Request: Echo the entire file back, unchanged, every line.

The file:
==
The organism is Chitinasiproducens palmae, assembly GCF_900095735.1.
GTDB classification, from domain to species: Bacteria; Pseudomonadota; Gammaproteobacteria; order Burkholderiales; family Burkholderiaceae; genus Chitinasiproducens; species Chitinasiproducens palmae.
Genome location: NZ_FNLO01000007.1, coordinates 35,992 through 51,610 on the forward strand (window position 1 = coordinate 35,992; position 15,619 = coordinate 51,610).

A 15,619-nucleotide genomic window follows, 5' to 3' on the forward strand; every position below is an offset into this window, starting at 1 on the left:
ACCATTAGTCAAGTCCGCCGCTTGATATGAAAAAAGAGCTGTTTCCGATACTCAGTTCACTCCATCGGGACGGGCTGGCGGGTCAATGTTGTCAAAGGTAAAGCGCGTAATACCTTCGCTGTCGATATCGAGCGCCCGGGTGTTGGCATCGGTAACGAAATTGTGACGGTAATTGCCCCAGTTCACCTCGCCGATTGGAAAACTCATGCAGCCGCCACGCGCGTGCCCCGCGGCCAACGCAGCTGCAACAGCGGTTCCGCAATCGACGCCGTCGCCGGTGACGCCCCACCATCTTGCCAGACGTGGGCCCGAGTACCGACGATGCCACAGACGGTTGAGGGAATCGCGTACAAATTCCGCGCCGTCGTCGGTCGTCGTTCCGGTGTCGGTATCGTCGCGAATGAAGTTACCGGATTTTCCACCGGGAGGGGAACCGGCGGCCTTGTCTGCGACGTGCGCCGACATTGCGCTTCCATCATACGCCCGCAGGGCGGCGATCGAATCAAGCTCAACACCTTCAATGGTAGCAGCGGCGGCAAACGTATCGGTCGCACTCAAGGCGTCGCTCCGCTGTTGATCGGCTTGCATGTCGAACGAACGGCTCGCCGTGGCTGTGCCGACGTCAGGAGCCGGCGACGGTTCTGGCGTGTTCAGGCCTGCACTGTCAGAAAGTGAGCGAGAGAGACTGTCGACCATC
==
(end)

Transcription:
The organism is Chitinasiproducens palmae, assembly GCF_900095735.1.
GTDB classification, from domain to species: Bacteria; Pseudomonadota; Gammaproteobacteria; order Burkholderiales; family Burkholderiaceae; genus Chitinasiproducens; species Chitinasiproducens palmae.
Genome location: NZ_FNLO01000007.1, coordinates 35,992 through 51,610 on the forward strand (window position 1 = coordinate 35,992; position 15,619 = coordinate 51,610).

A 15,619-nucleotide genomic window follows, 5' to 3' on the forward strand; every position below is an offset into this window, starting at 1 on the left:
ACCATTAGTCAAGTCCGCCGCTTGATATGAAAAAAGAGCTGTTTCCGATACTCAGTTCACTCCATCGGGACGGGCTGGCGGGTCAATGTTGTCAAAGGTAAAGCGCGTAATACCTTCGCTGTCGATATCGAGCGCCCGGGTGTTGGCATCGGTAACGAAATTGTGACGGTAATTGCCCCAGTTCACCTCGCCGATTGGAAAACTCATGCAGCCGCCACGCGCGTGCCCCGCGGCCAACGCAGCTGCAACAGCGGTTCCGCAATCGACGCCGTCGCCGGTGACGCCCCACCATCTTGCCAGACGTGGGCCCGAGTACCGACGATGCCACAGACGGTTGAGGGAATCGCGTACAAATTCCGCGCCGTCGTCGGTCGTCGTTCCGGTGTCGGTATCGTCGCGAATGAAGTTACCGGATTTTCCACCGGGAGGGGAACCGGCGGCCTTGTCTGCGACGTGCGCCGACATTGCGCTTCCATCATACGCCCGCAGGGCGGCGATCGAATCAAGCTCAACACCTTCAATGGTAGCAGCGGCGGCAAACGTATCGGTCGCACTCAAGGCGTCGCTCCGCTGTTGATCGGCTTGCATGTCGAACGAACGGCTCGCCGTGGCTGTGCCGACGTCAGGAGCCGGCGACGGTTCTGGCGTGTTCAGGCCTGCACTGTCAGAAAGTGAGCGAGAGAGACTGTCGACCATC